The Department of Finance originally projected that an eight-year phase-in period would be needed to fully fund the Local Control Funding Formula (LCFF). The 2014 Budget Act remains on track to achieve that objective, providing $4.75 billion to support the second year of implementation of the LCFF. The Department of Finance estimates that this increase will close 29.56 percent of the remaining gap for school districts and charter schools and will fully fund the LCFF for county offices of education.
The budget package eliminates K–12 intra-year deferrals and provides $4.7 billion to reduce K–12 inter-year deferrals, leaving a remaining deferral balance of $897 million at the end of the 2014–15 fiscal year. In addition, the budget package includes a “trigger” to pay down the remaining K–12 deferral obligations if GF revenues exceed budget projections.
Career Pathways Trust Program
The budget package includes $250 million to support a second cohort of competitive grants. The Career Pathways Trust was initially authorized in the 2013 Budget Act and provides grant awards to improve career technical programs and linkages between employers, schools, and community colleges.
Rainy Day Fund and Reserve Requirements
On November 4, 2014, voters approved a measure to establish a new rainy day fund to replace the existing Budget Stabilization Account. The approved measure will:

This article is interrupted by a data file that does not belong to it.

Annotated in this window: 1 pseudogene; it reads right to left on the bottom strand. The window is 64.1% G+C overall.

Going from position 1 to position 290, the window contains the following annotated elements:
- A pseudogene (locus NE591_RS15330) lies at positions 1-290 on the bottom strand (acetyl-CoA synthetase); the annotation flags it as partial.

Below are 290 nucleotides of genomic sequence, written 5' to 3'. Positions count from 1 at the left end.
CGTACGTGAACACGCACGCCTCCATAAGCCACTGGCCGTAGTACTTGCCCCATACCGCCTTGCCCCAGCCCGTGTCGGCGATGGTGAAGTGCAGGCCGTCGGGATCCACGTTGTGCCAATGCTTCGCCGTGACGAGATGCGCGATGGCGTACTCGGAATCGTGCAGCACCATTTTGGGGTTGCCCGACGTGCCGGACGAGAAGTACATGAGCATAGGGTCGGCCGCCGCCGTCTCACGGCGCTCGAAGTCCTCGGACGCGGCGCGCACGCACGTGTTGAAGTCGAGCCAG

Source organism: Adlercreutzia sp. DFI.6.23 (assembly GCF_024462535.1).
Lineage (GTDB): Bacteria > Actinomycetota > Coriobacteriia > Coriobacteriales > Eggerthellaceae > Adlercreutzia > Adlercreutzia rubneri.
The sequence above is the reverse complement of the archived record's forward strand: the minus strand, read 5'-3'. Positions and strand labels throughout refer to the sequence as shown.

- Require deposits into the fund based on GF revenues and the portion of GF revenues attributed to capital gains taxes.
- Require paying down state debt and liabilities as the reserve accumulates, subject to limits on withdrawals.
- Limit the balance in the fund to 10 percent of GF revenues.
- Establish a Proposition 98 reserve. Deposits would not be made to this account until the current maintenance factor obligation is fully paid off.
The budget package modifies current law as it relates to ending fund balances for school districts. First, beginning in 2015–16, a school district that proposes to adopt or revise a budget that includes an ending fund balance that is two to three times higher than the state’s minimum recommended amount must substantiate the need for the higher balance.Second, in a year immediately following a deposit into the Proposition 98 reserve, a school district’s adopted or revised budget may not contain an ending fund balance higher than two to three times higher than the state’s minimum recommended amount, depending on the school district’s ADA. A county superintendent may waive the prohibition, pursuant to specified conditions, for up to two consecutive years within a three-year period.
The budget package changes some of the procedures associated with independent study programs.